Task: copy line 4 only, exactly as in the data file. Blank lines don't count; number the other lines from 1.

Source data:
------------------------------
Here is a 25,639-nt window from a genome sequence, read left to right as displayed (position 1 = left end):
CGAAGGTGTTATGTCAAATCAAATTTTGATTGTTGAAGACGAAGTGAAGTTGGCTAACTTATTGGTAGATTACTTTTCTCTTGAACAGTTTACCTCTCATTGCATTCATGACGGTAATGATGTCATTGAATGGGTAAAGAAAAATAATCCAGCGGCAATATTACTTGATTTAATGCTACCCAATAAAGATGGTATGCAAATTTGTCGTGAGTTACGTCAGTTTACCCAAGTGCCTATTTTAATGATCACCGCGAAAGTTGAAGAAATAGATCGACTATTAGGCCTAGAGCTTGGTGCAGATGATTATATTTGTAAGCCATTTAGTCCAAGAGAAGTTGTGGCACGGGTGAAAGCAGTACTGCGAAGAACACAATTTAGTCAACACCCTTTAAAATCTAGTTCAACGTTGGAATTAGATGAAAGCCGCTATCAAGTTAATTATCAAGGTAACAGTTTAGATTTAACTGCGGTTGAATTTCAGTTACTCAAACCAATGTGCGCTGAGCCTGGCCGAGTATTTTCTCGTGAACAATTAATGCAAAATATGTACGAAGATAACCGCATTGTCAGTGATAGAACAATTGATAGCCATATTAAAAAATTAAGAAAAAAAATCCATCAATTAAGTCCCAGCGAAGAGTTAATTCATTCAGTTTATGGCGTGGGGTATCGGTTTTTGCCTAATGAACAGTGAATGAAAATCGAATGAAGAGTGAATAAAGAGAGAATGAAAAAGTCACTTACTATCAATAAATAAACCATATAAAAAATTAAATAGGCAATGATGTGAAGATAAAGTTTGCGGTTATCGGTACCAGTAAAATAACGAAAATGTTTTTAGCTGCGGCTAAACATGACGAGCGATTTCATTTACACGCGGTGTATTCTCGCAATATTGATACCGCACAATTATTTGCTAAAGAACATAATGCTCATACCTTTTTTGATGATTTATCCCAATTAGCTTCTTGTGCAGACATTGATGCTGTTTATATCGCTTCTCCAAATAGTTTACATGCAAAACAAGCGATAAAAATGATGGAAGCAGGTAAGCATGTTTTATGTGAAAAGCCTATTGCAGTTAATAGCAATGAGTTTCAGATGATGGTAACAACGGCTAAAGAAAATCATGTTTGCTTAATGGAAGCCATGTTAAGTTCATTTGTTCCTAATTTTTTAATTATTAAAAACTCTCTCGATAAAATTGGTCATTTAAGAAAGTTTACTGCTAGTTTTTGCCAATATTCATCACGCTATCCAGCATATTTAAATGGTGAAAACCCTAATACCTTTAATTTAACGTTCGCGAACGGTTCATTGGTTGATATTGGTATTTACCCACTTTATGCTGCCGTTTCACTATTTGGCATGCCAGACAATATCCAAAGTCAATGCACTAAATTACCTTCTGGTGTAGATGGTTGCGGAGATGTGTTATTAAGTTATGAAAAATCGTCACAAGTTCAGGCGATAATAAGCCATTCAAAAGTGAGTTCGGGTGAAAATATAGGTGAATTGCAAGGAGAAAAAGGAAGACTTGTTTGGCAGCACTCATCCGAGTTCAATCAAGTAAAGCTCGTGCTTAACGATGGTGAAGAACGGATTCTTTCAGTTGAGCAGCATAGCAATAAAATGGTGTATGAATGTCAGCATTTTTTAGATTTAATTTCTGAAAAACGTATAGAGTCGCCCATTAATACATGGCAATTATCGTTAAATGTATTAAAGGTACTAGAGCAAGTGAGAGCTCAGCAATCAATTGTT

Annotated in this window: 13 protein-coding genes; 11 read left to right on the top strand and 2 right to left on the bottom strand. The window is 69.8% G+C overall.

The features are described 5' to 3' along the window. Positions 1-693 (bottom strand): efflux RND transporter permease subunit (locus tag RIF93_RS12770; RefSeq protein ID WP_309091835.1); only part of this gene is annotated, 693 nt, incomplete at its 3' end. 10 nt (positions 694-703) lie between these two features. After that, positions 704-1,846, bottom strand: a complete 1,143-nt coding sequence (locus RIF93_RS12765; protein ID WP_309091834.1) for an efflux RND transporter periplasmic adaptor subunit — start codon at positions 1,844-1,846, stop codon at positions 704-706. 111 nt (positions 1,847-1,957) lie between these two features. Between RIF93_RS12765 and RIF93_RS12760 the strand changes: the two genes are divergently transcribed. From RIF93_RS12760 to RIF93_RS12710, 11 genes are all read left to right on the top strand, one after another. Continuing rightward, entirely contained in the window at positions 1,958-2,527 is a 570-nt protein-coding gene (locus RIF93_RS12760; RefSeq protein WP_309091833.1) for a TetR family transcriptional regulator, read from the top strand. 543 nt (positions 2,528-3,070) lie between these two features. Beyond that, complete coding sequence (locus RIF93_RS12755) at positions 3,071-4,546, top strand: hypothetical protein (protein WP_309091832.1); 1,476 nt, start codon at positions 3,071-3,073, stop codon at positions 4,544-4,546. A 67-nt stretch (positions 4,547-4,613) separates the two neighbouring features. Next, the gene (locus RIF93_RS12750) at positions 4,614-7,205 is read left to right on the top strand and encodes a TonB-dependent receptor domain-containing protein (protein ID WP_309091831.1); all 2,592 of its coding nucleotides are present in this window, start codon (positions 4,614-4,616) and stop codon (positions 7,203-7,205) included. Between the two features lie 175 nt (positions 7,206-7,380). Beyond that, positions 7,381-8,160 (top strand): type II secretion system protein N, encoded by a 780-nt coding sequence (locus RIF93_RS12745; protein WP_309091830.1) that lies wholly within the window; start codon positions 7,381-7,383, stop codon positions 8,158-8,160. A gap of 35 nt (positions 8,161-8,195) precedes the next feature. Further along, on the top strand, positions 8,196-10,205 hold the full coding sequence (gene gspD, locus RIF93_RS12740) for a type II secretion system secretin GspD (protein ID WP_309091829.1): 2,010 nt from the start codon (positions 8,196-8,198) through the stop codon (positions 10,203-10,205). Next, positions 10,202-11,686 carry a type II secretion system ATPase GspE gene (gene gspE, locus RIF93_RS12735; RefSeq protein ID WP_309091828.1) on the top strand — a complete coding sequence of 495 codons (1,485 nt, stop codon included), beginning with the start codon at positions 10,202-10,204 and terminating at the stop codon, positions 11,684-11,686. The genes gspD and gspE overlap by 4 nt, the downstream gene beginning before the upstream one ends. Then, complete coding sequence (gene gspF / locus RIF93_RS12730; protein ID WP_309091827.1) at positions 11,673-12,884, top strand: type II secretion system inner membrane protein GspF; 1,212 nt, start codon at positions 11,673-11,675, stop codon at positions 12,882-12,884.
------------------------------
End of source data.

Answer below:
The features are described 5' to 3' along the window. Positions 1-693 (bottom strand): efflux RND transporter permease subunit (locus tag RIF93_RS12770; RefSeq protein ID WP_309091835.1); only part of this gene is annotated, 693 nt, incomplete at its 3' end. 10 nt (positions 694-703) lie between these two features. After that, positions 704-1,846, bottom strand: a complete 1,143-nt coding sequence (locus RIF93_RS12765; protein ID WP_309091834.1) for an efflux RND transporter periplasmic adaptor subunit — start codon at positions 1,844-1,846, stop codon at positions 704-706. 111 nt (positions 1,847-1,957) lie between these two features. Between RIF93_RS12765 and RIF93_RS12760 the strand changes: the two genes are divergently transcribed. From RIF93_RS12760 to RIF93_RS12710, 11 genes are all read left to right on the top strand, one after another. Continuing rightward, entirely contained in the window at positions 1,958-2,527 is a 570-nt protein-coding gene (locus RIF93_RS12760; RefSeq protein WP_309091833.1) for a TetR family transcriptional regulator, read from the top strand. 543 nt (positions 2,528-3,070) lie between these two features. Beyond that, complete coding sequence (locus RIF93_RS12755) at positions 3,071-4,546, top strand: hypothetical protein (protein WP_309091832.1); 1,476 nt, start codon at positions 3,071-3,073, stop codon at positions 4,544-4,546. A 67-nt stretch (positions 4,547-4,613) separates the two neighbouring features. Next, the gene (locus RIF93_RS12750) at positions 4,614-7,205 is read left to right on the top strand and encodes a TonB-dependent receptor domain-containing protein (protein ID WP_309091831.1); all 2,592 of its coding nucleotides are present in this window, start codon (positions 4,614-4,616) and stop codon (positions 7,203-7,205) included. Between the two features lie 175 nt (positions 7,206-7,380). Beyond that, positions 7,381-8,160 (top strand): type II secretion system protein N, encoded by a 780-nt coding sequence (locus RIF93_RS12745; protein WP_309091830.1) that lies wholly within the window; start codon positions 7,381-7,383, stop codon positions 8,158-8,160. A gap of 35 nt (positions 8,161-8,195) precedes the next feature. Further along, on the top strand, positions 8,196-10,205 hold the full coding sequence (gene gspD, locus RIF93_RS12740) for a type II secretion system secretin GspD (protein ID WP_309091829.1): 2,010 nt from the start codon (positions 8,196-8,198) through the stop codon (positions 10,203-10,205). Next, positions 10,202-11,686 carry a type II secretion system ATPase GspE gene (gene gspE, locus RIF93_RS12735; RefSeq protein ID WP_309091828.1) on the top strand — a complete coding sequence of 495 codons (1,485 nt, stop codon included), beginning with the start codon at positions 10,202-10,204 and terminating at the stop codon, positions 11,684-11,686. The genes gspD and gspE overlap by 4 nt, the downstream gene beginning before the upstream one ends. Then, complete coding sequence (gene gspF / locus RIF93_RS12730; protein ID WP_309091827.1) at positions 11,673-12,884, top strand: type II secretion system inner membrane protein GspF; 1,212 nt, start codon at positions 11,673-11,675, stop codon at positions 12,882-12,884.